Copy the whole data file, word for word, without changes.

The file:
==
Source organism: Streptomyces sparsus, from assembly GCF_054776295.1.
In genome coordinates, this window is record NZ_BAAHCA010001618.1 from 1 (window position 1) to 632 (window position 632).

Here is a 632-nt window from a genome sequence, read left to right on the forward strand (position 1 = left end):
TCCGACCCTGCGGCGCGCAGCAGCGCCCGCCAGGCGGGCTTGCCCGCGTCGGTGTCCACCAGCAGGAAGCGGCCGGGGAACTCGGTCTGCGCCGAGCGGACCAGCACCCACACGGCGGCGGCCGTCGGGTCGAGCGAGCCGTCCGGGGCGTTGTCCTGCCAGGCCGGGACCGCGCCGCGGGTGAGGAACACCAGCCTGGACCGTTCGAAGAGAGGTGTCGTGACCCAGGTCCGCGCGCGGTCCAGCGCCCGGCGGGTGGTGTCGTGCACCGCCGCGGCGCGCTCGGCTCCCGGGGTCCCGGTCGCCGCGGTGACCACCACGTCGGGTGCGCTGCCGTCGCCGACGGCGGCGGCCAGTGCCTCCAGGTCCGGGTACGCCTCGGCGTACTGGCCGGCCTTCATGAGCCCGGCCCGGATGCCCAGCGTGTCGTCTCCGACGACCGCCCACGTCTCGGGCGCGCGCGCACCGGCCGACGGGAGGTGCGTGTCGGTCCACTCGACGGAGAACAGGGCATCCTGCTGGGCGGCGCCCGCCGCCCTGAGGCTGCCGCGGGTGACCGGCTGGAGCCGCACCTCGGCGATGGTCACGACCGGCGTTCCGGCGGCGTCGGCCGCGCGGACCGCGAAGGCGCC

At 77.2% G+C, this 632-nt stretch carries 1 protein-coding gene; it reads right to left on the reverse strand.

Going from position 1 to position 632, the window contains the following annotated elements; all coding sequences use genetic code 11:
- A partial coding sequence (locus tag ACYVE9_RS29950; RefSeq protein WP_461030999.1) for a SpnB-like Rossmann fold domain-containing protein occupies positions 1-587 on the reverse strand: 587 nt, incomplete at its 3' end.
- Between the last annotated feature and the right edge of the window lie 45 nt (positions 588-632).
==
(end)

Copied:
Source organism: Streptomyces sparsus, from assembly GCF_054776295.1.
In genome coordinates, this window is record NZ_BAAHCA010001618.1 from 1 (window position 1) to 632 (window position 632).

Here is a 632-nt window from a genome sequence, read left to right on the forward strand (position 1 = left end):
TCCGACCCTGCGGCGCGCAGCAGCGCCCGCCAGGCGGGCTTGCCCGCGTCGGTGTCCACCAGCAGGAAGCGGCCGGGGAACTCGGTCTGCGCCGAGCGGACCAGCACCCACACGGCGGCGGCCGTCGGGTCGAGCGAGCCGTCCGGGGCGTTGTCCTGCCAGGCCGGGACCGCGCCGCGGGTGAGGAACACCAGCCTGGACCGTTCGAAGAGAGGTGTCGTGACCCAGGTCCGCGCGCGGTCCAGCGCCCGGCGGGTGGTGTCGTGCACCGCCGCGGCGCGCTCGGCTCCCGGGGTCCCGGTCGCCGCGGTGACCACCACGTCGGGTGCGCTGCCGTCGCCGACGGCGGCGGCCAGTGCCTCCAGGTCCGGGTACGCCTCGGCGTACTGGCCGGCCTTCATGAGCCCGGCCCGGATGCCCAGCGTGTCGTCTCCGACGACCGCCCACGTCTCGGGCGCGCGCGCACCGGCCGACGGGAGGTGCGTGTCGGTCCACTCGACGGAGAACAGGGCATCCTGCTGGGCGGCGCCCGCCGCCCTGAGGCTGCCGCGGGTGACCGGCTGGAGCCGCACCTCGGCGATGGTCACGACCGGCGTTCCGGCGGCGTCGGCCGCGCGGACCGCGAAGGCGCC

At 77.2% G+C, this 632-nt stretch carries 1 protein-coding gene; it reads right to left on the reverse strand.

Going from position 1 to position 632, the window contains the following annotated elements; all coding sequences use genetic code 11:
- A partial coding sequence (locus tag ACYVE9_RS29950; RefSeq protein WP_461030999.1) for a SpnB-like Rossmann fold domain-containing protein occupies positions 1-587 on the reverse strand: 587 nt, incomplete at its 3' end.
- Between the last annotated feature and the right edge of the window lie 45 nt (positions 588-632).